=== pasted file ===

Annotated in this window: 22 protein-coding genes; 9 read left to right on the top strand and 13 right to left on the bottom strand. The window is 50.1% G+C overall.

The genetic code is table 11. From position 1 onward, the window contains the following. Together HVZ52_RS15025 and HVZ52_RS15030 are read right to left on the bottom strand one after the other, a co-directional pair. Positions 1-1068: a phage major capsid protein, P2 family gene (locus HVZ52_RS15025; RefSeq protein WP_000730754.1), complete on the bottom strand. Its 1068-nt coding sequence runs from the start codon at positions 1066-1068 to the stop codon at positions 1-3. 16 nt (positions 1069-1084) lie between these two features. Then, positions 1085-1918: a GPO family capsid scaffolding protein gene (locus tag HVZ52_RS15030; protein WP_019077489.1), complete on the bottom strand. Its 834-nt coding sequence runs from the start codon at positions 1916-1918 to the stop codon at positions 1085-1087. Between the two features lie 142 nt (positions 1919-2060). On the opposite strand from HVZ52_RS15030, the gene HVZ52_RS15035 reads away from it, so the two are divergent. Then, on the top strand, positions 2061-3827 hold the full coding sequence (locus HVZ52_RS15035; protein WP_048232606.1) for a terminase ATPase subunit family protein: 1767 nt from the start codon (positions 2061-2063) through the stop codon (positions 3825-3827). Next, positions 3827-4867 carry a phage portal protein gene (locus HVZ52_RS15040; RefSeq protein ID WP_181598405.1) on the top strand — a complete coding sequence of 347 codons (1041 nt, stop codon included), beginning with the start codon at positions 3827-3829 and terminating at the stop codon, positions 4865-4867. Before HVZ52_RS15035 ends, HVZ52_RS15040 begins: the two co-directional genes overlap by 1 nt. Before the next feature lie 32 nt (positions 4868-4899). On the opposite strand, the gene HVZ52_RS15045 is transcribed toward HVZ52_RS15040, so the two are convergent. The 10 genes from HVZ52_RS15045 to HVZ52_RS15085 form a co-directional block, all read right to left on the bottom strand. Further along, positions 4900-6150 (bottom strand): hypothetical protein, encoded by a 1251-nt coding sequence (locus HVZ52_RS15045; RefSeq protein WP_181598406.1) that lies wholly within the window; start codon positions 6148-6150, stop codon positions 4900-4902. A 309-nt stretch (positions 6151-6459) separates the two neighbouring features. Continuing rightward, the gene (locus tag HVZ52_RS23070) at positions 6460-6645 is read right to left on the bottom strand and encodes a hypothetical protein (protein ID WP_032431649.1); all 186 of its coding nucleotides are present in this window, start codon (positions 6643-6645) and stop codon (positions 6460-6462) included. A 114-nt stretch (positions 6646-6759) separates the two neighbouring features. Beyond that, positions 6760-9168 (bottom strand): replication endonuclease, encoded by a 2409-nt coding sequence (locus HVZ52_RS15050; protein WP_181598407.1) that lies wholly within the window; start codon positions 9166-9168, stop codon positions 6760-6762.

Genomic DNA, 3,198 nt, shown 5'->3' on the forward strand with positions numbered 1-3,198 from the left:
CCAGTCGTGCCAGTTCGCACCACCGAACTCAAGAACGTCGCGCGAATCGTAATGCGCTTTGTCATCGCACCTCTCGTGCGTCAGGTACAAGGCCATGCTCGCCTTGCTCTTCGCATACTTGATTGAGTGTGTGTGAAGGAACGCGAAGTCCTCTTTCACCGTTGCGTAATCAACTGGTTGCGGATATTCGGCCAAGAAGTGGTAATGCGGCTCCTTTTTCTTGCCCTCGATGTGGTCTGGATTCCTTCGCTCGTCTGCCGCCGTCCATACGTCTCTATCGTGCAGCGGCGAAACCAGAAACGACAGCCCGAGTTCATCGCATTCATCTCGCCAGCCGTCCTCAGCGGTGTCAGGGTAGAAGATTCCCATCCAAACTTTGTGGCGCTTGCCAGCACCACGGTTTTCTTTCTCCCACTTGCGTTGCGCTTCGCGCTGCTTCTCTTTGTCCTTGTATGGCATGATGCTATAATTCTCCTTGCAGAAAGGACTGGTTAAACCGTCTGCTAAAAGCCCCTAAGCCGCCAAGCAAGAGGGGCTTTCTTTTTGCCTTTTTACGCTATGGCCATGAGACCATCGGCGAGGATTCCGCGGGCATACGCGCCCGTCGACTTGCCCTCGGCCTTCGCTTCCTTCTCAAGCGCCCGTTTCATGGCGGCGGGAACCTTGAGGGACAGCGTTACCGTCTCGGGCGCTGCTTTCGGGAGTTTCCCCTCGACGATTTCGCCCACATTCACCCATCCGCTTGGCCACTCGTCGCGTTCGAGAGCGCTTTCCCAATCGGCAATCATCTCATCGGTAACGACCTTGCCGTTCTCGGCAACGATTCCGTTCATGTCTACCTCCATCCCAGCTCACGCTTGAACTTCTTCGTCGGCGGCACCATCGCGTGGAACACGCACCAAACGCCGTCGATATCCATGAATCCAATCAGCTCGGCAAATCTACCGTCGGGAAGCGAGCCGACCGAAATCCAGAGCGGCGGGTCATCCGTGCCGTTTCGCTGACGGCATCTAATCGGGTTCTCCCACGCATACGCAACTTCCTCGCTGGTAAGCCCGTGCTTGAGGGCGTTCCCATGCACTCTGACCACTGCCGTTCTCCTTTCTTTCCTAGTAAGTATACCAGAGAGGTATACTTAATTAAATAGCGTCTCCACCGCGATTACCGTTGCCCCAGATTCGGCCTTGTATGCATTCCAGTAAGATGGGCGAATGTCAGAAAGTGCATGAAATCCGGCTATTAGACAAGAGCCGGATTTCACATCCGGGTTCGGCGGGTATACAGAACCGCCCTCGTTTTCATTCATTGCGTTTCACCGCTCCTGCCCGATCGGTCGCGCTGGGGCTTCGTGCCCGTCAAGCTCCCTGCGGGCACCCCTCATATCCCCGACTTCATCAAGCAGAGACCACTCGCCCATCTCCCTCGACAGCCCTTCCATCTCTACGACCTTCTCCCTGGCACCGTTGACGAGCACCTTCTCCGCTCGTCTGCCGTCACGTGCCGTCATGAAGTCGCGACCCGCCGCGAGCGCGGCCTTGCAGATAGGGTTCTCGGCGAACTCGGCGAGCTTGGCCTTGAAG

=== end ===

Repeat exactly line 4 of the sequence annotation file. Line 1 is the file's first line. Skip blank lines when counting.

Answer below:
CCAGTCGTGCCAGTTCGCACCACCGAACTCAAGAACGTCGCGCGAATCGTAATGCGCTTTGTCATCGCACCTCTCGTGCGTCAGGTACAAGGCCATGCTCGCCTTGCTCTTCGCATACTTGATTGAGTGTGTGTGAAGGAACGCGAAGTCCTCTTTCACCGTTGCGTAATCAACTGGTTGCGGATATTCGGCCAAGAAGTGGTAATGCGGCTCCTTTTTCTTGCCCTCGATGTGGTCTGGATTCCTTCGCTCGTCTGCCGCCGTCCATACGTCTCTATCGTGCAGCGGCGAAACCAGAAACGACAGCCCGAGTTCATCGCATTCATCTCGCCAGCCGTCCTCAGCGGTGTCAGGGTAGAAGATTCCCATCCAAACTTTGTGGCGCTTGCCAGCACCACGGTTTTCTTTCTCCCACTTGCGTTGCGCTTCGCGCTGCTTCTCTTTGTCCTTGTATGGCATGATGCTATAATTCTCCTTGCAGAAAGGACTGGTTAAACCGTCTGCTAAAAGCCCCTAAGCCGCCAAGCAAGAGGGGCTTTCTTTTTGCCTTTTTACGCTATGGCCATGAGACCATCGGCGAGGATTCCGCGGGCATACGCGCCCGTCGACTTGCCCTCGGCCTTCGCTTCCTTCTCAAGCGCCCGTTTCATGGCGGCGGGAACCTTGAGGGACAGCGTTACCGTCTCGGGCGCTGCTTTCGGGAGTTTCCCCTCGACGATTTCGCCCACATTCACCCATCCGCTTGGCCACTCGTCGCGTTCGAGAGCGCTTTCCCAATCGGCAATCATCTCATCGGTAACGACCTTGCCGTTCTCGGCAACGATTCCGTTCATGTCTACCTCCATCCCAGCTCACGCTTGAACTTCTTCGTCGGCGGCACCATCGCGTGGAACACGCACCAAACGCCGTCGATATCCATGAATCCAATCAGCTCGGCAAATCTACCGTCGGGAAGCGAGCCGACCGAAATCCAGAGCGGCGGGTCATCCGTGCCGTTTCGCTGACGGCATCTAATCGGGTTCTCCCACGCATACGCAACTTCCTCGCTGGTAAGCCCGTGCTTGAGGGCGTTCCCATGCACTCTGACCACTGCCGTTCTCCTTTCTTTCCTAGTAAGTATACCAGAGAGGTATACTTAATTAAATAGCGTCTCCACCGCGATTACCGTTGCCCCAGATTCGGCCTTGTATGCATTCCAGTAAGATGGGCGAATGTCAGAAAGTGCATGAAATCCGGCTATTAGACAAGAGCCGGATTTCACATCCGGGTTCGGCGGGTATACAGAACCGCCCTCGTTTTCATTCATTGCGTTTCACCGCTCCTGCCCGATCGGTCGCGCTGGGGCTTCGTGCCCGTCAAGCTCCCTGCGGGCACCCCTCATATCCCCGACTTCATCAAGCAGAGACCACTCGCCCATCTCCCTCGACAGCCCTTCCATCTCTACGACCTTCTCCCTGGCACCGTTGACGAGCACCTTCTCCGCTCGTCTGCCGTCACGTGCCGTCATGAAGTCGCGACCCGCCGCGAGCGCGGCCTTGCAGATAGGGTTCTCGGCGAACTCGGCGAGCTTGGCCTTGAAG